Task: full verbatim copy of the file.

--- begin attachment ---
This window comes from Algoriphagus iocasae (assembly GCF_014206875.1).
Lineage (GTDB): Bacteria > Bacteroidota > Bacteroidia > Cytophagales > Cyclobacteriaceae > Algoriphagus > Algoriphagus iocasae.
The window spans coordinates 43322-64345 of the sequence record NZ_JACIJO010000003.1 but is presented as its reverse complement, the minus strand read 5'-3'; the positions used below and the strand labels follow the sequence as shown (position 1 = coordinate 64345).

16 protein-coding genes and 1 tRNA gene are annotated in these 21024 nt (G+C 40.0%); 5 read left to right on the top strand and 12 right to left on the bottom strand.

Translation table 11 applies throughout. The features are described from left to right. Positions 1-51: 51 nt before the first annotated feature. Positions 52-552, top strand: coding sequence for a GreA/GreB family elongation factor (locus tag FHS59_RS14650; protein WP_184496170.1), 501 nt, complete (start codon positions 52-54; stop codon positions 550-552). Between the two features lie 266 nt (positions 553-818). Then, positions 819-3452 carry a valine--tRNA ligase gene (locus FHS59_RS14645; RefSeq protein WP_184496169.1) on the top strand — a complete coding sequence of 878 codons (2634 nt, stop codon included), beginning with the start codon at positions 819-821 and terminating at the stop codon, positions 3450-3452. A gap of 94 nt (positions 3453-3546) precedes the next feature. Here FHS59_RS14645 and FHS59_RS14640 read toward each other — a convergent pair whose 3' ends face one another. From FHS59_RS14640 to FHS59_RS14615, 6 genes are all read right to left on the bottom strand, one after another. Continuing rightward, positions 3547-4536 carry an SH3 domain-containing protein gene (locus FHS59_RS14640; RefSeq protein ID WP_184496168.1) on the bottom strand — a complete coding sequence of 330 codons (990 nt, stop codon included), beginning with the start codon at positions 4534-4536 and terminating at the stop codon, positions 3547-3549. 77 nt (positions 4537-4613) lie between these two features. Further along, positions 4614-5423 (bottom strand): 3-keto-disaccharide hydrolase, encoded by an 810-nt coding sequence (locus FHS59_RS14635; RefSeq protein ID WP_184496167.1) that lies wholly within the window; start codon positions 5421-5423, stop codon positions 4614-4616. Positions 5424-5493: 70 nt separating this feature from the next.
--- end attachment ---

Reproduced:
This window comes from Algoriphagus iocasae (assembly GCF_014206875.1).
Lineage (GTDB): Bacteria > Bacteroidota > Bacteroidia > Cytophagales > Cyclobacteriaceae > Algoriphagus > Algoriphagus iocasae.
The window spans coordinates 43322-64345 of the sequence record NZ_JACIJO010000003.1 but is presented as its reverse complement, the minus strand read 5'-3'; the positions used below and the strand labels follow the sequence as shown (position 1 = coordinate 64345).

16 protein-coding genes and 1 tRNA gene are annotated in these 21024 nt (G+C 40.0%); 5 read left to right on the top strand and 12 right to left on the bottom strand.

Translation table 11 applies throughout. The features are described from left to right. Positions 1-51: 51 nt before the first annotated feature. Positions 52-552, top strand: coding sequence for a GreA/GreB family elongation factor (locus tag FHS59_RS14650; protein WP_184496170.1), 501 nt, complete (start codon positions 52-54; stop codon positions 550-552). Between the two features lie 266 nt (positions 553-818). Then, positions 819-3452 carry a valine--tRNA ligase gene (locus FHS59_RS14645; RefSeq protein WP_184496169.1) on the top strand — a complete coding sequence of 878 codons (2634 nt, stop codon included), beginning with the start codon at positions 819-821 and terminating at the stop codon, positions 3450-3452. A gap of 94 nt (positions 3453-3546) precedes the next feature. Here FHS59_RS14645 and FHS59_RS14640 read toward each other — a convergent pair whose 3' ends face one another. From FHS59_RS14640 to FHS59_RS14615, 6 genes are all read right to left on the bottom strand, one after another. Continuing rightward, positions 3547-4536 carry an SH3 domain-containing protein gene (locus FHS59_RS14640; RefSeq protein ID WP_184496168.1) on the bottom strand — a complete coding sequence of 330 codons (990 nt, stop codon included), beginning with the start codon at positions 4534-4536 and terminating at the stop codon, positions 3547-3549. 77 nt (positions 4537-4613) lie between these two features. Further along, positions 4614-5423 (bottom strand): 3-keto-disaccharide hydrolase, encoded by an 810-nt coding sequence (locus FHS59_RS14635; RefSeq protein ID WP_184496167.1) that lies wholly within the window; start codon positions 5421-5423, stop codon positions 4614-4616. Positions 5424-5493: 70 nt separating this feature from the next.